Caleb Owino

Thu, 08/02/2012 - 19:38

Setting your brand apart and staying ahead of the competition

Linda Nekesa is a quiet, free spirited doctor who likes to spend her free time gardening and listening to classical music. She also tends to be outgoing and extroverted other times and can be found out and about having a good time most weekends. Those close to her believe she will one day run her own business given her enterprising nature. Others, however, think Linda will most likely remain in formal employment at the hospital where she works as she is often very conservative and risk averse in her choices.

Linda is a bit of a confusing one, isn’t she? How can different people have such varying opinions of one person? It would be difficult trying to determine if you know the same Linda Nekesa if one person talks about her quiet nature, as another argues that she is, in fact, a feisty lady. And yet Linda’s multiple personality traits can be compared with many brands out there. There is a misguided notion among many over-eager brand managers that their offering should appeal to all people. It is certainly tempting to think that if one offers a product that appeals to a wide variety of audiences, then that will automatically result in a wider consumer base and the resulting profits that come with it. In reality, however, it is difficult to build brand loyalty and trust in a consumer if they are not too sure exactly what your product or service is superior at providing. Put simply, when they think of your brand, they are not sure what comes to mind first. It is difficult to build lasting confidence in the marketplace if at every turn you are showing a different “face”. A brand that communicates constantly changing messages misses the opportunity to firmly cement a position in the mind of a consumer. Positioning is a vital aspect for any brand to take into serious consideration.

Positioning refers to a brand’s ability to occupy a strategic place in the mind of the consumer. This enables brands to have a competitive edge. When you own a position in the market, it becomes an uphill task for any other brand to ever claim it. The catch, therefore, is to ensure that you are the first to claim the position. If you are number two, it would be best to identify another benefit that you would like people to conjure up when they think of your brand. Attempting to steal another well-known brand’s position might be akin to any musical artiste claiming they are the king of pop. It’s too late- Michael Jackson firmly rooted himself there years ago! You do not want to be viewed as unauthentic or a copycat.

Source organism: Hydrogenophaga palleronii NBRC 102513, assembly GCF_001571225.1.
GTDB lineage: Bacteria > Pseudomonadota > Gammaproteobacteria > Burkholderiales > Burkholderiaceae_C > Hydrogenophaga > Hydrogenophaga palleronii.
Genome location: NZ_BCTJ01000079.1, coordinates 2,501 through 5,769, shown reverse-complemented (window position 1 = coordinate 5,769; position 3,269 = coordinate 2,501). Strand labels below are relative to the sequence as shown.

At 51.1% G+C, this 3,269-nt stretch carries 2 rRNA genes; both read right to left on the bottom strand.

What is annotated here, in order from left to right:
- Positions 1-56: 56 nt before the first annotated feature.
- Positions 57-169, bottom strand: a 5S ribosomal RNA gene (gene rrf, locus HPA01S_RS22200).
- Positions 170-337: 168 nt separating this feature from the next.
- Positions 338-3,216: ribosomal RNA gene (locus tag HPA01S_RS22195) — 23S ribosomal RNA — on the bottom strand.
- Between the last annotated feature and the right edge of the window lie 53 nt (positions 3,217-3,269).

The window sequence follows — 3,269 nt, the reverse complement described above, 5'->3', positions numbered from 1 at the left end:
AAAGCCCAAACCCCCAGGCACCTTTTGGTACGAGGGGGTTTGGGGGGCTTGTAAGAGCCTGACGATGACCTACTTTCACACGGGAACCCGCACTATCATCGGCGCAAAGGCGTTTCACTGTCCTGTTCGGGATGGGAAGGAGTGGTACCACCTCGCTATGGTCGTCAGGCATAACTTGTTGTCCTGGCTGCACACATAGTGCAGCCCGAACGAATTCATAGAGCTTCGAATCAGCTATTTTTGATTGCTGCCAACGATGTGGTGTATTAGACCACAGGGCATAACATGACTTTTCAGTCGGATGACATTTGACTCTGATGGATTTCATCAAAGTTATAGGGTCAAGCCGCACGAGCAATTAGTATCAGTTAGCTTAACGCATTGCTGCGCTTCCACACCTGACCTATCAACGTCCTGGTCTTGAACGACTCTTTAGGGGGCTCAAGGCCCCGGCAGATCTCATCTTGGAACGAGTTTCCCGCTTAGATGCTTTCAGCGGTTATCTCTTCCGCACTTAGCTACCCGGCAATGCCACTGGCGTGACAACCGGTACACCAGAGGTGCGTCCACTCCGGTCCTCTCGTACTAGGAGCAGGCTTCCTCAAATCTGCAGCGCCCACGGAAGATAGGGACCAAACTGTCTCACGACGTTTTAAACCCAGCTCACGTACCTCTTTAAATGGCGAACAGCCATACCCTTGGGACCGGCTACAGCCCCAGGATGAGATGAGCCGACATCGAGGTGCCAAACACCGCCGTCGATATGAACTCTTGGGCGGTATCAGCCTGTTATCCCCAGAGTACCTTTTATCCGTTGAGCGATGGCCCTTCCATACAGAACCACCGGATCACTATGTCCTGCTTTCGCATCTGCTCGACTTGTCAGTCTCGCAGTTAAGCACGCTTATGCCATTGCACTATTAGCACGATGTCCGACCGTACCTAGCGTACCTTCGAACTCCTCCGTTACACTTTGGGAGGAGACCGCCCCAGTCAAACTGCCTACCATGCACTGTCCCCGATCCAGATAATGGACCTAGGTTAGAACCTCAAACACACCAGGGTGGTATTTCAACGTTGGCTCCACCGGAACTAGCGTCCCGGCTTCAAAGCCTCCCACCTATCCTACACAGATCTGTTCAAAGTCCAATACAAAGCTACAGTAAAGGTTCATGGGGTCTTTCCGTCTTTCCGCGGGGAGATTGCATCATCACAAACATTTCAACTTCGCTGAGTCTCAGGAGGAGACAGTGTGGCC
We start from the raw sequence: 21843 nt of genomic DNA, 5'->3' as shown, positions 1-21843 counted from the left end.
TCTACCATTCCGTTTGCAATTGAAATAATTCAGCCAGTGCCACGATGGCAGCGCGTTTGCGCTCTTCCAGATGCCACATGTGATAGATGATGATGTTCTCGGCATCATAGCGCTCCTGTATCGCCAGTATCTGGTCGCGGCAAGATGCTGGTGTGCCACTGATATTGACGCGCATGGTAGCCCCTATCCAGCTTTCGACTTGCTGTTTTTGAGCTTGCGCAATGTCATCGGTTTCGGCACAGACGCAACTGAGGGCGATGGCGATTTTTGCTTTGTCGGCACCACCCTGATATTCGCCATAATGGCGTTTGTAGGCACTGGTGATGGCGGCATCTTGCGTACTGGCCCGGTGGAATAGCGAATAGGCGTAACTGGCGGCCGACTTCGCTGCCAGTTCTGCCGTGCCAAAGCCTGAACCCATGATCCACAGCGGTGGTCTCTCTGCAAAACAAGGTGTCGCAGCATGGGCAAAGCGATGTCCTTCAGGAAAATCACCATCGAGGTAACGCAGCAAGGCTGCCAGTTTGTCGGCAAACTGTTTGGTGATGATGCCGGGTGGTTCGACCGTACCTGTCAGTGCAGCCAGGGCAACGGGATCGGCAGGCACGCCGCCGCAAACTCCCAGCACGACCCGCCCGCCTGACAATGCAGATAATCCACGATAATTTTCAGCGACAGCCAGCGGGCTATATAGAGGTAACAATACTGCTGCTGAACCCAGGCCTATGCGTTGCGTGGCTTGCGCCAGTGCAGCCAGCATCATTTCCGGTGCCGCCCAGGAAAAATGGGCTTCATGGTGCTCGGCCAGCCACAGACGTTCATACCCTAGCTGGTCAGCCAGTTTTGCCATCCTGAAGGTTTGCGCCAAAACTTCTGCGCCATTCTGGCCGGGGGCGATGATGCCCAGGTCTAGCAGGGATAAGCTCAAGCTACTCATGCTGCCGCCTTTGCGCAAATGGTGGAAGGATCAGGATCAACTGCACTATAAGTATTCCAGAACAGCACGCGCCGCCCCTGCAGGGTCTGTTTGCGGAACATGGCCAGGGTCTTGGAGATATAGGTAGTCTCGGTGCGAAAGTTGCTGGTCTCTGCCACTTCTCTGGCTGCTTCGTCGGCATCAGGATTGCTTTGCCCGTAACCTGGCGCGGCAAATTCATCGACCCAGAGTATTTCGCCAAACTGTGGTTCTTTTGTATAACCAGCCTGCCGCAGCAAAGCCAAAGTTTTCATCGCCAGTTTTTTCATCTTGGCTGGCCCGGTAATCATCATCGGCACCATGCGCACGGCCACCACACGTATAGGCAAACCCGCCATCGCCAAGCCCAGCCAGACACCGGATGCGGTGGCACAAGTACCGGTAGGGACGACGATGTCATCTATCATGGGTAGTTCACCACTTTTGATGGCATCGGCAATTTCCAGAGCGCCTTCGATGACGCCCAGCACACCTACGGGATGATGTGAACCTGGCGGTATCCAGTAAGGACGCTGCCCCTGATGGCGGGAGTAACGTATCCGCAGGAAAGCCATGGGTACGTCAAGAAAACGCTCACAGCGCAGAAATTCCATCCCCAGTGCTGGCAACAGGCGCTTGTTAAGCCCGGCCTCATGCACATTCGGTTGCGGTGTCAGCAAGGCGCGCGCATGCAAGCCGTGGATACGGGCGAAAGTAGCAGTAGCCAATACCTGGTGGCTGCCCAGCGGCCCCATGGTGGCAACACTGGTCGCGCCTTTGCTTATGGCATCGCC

So how can brands position themselves? There are several ways. A brand can position itself based on size e.g. the biggest or largest in the market. Positioning based on price is another option. Some brands are loved because they are the most affordable in their product range, while other brands are famous because they are the most expensive. High price is a position held by brands such as Rolex and Mercedes Benz. Other positioning statements can be based on quality, age, the time of day when your product is consumed and even gender. The trick is to find that benefit that your brand offers like no other in the market and relentlessly reinforce that image in your consumer’s mind. This can be through brand communications in the media and in the way consumers experience your product or service. It is important that in choosing a benefit to cement in your consumer’s mind, you choose one that you want to embrace over the long haul. It is dangerous to try and change the way in which consumers see the brand, especially if it has held a specific position in their minds for a very long time - for example Gucci cannot start an economy brand. People buy Gucci because they want to be seen as prestigious. If Gucci becomes affordable for every Jane, Alice and Ruth, it would lose out on the critical upmarket customer that buys the brand to stand apart from the crowd.

Positioning affords brands the immense advantage that comes with focusing of skills and abilities. It can allow the brand to do away with activities that do nothing to build its market share. And what better way to become the best in the market than to narrowly focus on, and relentlessly pursue, that which the organisation is most excellent at. The power of focus, which is what positioning demands, is what ultimately sets great brands apart from mediocre ones, ensuring their place in the market for generations to come.

Article by Anita Acon an Account Executive at fireworks Advertising (U) ltd

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